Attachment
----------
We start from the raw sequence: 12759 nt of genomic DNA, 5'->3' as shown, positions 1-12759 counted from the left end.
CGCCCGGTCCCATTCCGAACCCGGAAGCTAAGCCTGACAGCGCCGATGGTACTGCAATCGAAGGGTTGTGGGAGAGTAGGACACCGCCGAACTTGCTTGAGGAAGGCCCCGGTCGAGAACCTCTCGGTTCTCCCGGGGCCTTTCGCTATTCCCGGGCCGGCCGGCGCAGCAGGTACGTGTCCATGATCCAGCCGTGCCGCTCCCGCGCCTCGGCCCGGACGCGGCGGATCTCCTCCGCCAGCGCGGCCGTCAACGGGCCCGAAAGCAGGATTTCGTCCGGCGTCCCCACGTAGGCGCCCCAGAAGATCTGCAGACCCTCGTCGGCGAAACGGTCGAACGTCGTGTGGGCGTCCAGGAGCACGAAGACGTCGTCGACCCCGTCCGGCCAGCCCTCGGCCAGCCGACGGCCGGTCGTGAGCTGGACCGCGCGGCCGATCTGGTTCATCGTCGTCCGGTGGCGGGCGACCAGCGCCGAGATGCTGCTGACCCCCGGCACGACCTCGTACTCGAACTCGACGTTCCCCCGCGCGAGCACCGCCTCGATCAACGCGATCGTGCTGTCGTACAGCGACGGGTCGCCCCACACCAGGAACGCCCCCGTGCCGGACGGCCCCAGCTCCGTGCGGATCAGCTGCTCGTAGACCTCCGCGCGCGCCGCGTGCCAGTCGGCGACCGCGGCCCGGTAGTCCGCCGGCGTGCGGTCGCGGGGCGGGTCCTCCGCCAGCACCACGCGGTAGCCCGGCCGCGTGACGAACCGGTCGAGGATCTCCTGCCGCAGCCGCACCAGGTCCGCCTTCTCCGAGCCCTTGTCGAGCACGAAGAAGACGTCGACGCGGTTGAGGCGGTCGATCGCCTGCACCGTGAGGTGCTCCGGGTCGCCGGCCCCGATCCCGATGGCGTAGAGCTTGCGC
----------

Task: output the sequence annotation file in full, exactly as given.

We start from the raw sequence: 12759 nt of genomic DNA, 5'->3' as shown, positions 1-12759 counted from the left end.
CGCCCGGTCCCATTCCGAACCCGGAAGCTAAGCCTGACAGCGCCGATGGTACTGCAATCGAAGGGTTGTGGGAGAGTAGGACACCGCCGAACTTGCTTGAGGAAGGCCCCGGTCGAGAACCTCTCGGTTCTCCCGGGGCCTTTCGCTATTCCCGGGCCGGCCGGCGCAGCAGGTACGTGTCCATGATCCAGCCGTGCCGCTCCCGCGCCTCGGCCCGGACGCGGCGGATCTCCTCCGCCAGCGCGGCCGTCAACGGGCCCGAAAGCAGGATTTCGTCCGGCGTCCCCACGTAGGCGCCCCAGAAGATCTGCAGACCCTCGTCGGCGAAACGGTCGAACGTCGTGTGGGCGTCCAGGAGCACGAAGACGTCGTCGACCCCGTCCGGCCAGCCCTCGGCCAGCCGACGGCCGGTCGTGAGCTGGACCGCGCGGCCGATCTGGTTCATCGTCGTCCGGTGGCGGGCGACCAGCGCCGAGATGCTGCTGACCCCCGGCACGACCTCGTACTCGAACTCGACGTTCCCCCGCGCGAGCACCGCCTCGATCAACGCGATCGTGCTGTCGTACAGCGACGGGTCGCCCCACACCAGGAACGCCCCCGTGCCGGACGGCCCCAGCTCCGTGCGGATCAGCTGCTCGTAGACCTCCGCGCGCGCCGCGTGCCAGTCGGCGACCGCGGCCCGGTAGTCCGCCGGCGTGCGGTCGCGGGGCGGGTCCTCCGCCAGCACCACGCGGTAGCCCGGCCGCGTGACGAACCGGTCGAGGATCTCCTGCCGCAGCCGCACCAGGTCCGCCTTCTCCGAGCCCTTGTCGAGCACGAAGAAGACGTCGACGCGGTTGAGGCGGTCGATCGCCTGCACCGTGAGGTGCTCCGGGTCGCCGGCCCCGATCCCGATGGCGTAGAGCTTGCGC